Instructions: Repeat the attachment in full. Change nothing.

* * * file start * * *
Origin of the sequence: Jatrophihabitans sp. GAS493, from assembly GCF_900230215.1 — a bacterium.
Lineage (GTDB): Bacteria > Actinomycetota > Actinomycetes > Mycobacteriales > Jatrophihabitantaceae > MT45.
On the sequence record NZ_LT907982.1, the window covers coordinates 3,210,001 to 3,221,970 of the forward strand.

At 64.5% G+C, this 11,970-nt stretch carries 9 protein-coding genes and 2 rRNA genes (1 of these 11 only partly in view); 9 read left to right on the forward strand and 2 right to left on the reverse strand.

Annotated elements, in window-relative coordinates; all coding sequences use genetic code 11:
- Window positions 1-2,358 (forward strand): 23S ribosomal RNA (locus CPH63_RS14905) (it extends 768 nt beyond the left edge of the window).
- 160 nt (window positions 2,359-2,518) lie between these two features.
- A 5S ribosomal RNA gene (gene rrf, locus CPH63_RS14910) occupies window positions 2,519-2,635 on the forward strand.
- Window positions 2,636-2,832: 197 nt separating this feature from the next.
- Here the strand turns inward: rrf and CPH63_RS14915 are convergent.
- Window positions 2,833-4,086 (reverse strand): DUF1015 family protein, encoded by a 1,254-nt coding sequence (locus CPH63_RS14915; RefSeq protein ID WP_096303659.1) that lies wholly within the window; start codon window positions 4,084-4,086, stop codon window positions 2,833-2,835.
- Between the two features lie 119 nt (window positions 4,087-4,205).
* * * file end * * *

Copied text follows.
Origin of the sequence: Jatrophihabitans sp. GAS493, from assembly GCF_900230215.1 — a bacterium.
Lineage (GTDB): Bacteria > Actinomycetota > Actinomycetes > Mycobacteriales > Jatrophihabitantaceae > MT45.
On the sequence record NZ_LT907982.1, the window covers coordinates 3,210,001 to 3,221,970 of the forward strand.

At 64.5% G+C, this 11,970-nt stretch carries 9 protein-coding genes and 2 rRNA genes (1 of these 11 only partly in view); 9 read left to right on the forward strand and 2 right to left on the reverse strand.

Annotated elements, in window-relative coordinates; all coding sequences use genetic code 11:
- Window positions 1-2,358 (forward strand): 23S ribosomal RNA (locus CPH63_RS14905) (it extends 768 nt beyond the left edge of the window).
- 160 nt (window positions 2,359-2,518) lie between these two features.
- A 5S ribosomal RNA gene (gene rrf, locus CPH63_RS14910) occupies window positions 2,519-2,635 on the forward strand.
- Window positions 2,636-2,832: 197 nt separating this feature from the next.
- Here the strand turns inward: rrf and CPH63_RS14915 are convergent.
- Window positions 2,833-4,086 (reverse strand): DUF1015 family protein, encoded by a 1,254-nt coding sequence (locus CPH63_RS14915; RefSeq protein ID WP_096303659.1) that lies wholly within the window; start codon window positions 4,084-4,086, stop codon window positions 2,833-2,835.
- Between the two features lie 119 nt (window positions 4,087-4,205).